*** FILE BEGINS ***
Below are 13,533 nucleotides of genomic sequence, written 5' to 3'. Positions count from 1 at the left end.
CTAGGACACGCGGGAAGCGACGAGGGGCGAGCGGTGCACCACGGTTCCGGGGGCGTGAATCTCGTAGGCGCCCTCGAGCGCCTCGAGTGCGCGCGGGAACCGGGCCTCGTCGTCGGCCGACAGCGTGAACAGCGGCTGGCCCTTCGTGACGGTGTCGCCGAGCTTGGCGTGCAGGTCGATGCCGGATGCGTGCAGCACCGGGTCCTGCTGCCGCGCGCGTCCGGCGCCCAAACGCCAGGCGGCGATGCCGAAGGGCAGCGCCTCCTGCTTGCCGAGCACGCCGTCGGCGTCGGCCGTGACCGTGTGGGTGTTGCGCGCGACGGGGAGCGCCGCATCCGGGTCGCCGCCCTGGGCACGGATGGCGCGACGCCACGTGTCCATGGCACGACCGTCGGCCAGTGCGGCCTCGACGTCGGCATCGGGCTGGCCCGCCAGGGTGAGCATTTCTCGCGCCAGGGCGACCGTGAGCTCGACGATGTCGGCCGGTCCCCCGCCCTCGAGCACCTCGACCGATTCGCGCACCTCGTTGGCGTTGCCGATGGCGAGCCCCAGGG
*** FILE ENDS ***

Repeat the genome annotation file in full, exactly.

Below are 13,533 nucleotides of genomic sequence, written 5' to 3'. Positions count from 1 at the left end.
CTAGGACACGCGGGAAGCGACGAGGGGCGAGCGGTGCACCACGGTTCCGGGGGCGTGAATCTCGTAGGCGCCCTCGAGCGCCTCGAGTGCGCGCGGGAACCGGGCCTCGTCGTCGGCCGACAGCGTGAACAGCGGCTGGCCCTTCGTGACGGTGTCGCCGAGCTTGGCGTGCAGGTCGATGCCGGATGCGTGCAGCACCGGGTCCTGCTGCCGCGCGCGTCCGGCGCCCAAACGCCAGGCGGCGATGCCGAAGGGCAGCGCCTCCTGCTTGCCGAGCACGCCGTCGGCGTCGGCCGTGACCGTGTGGGTGTTGCGCGCGACGGGGAGCGCCGCATCCGGGTCGCCGCCCTGGGCACGGATGGCGCGACGCCACGTGTCCATGGCACGACCGTCGGCCAGTGCGGCCTCGACGTCGGCATCGGGCTGGCCCGCCAGGGTGAGCATTTCTCGCGCCAGGGCGACCGTGAGCTCGACGATGTCGGCCGGTCCCCCGCCCTCGAGCACCTCGACCGATTCGCGCACCTCGTTGGCGTTGCCGATGGCGAGCCCCAGGG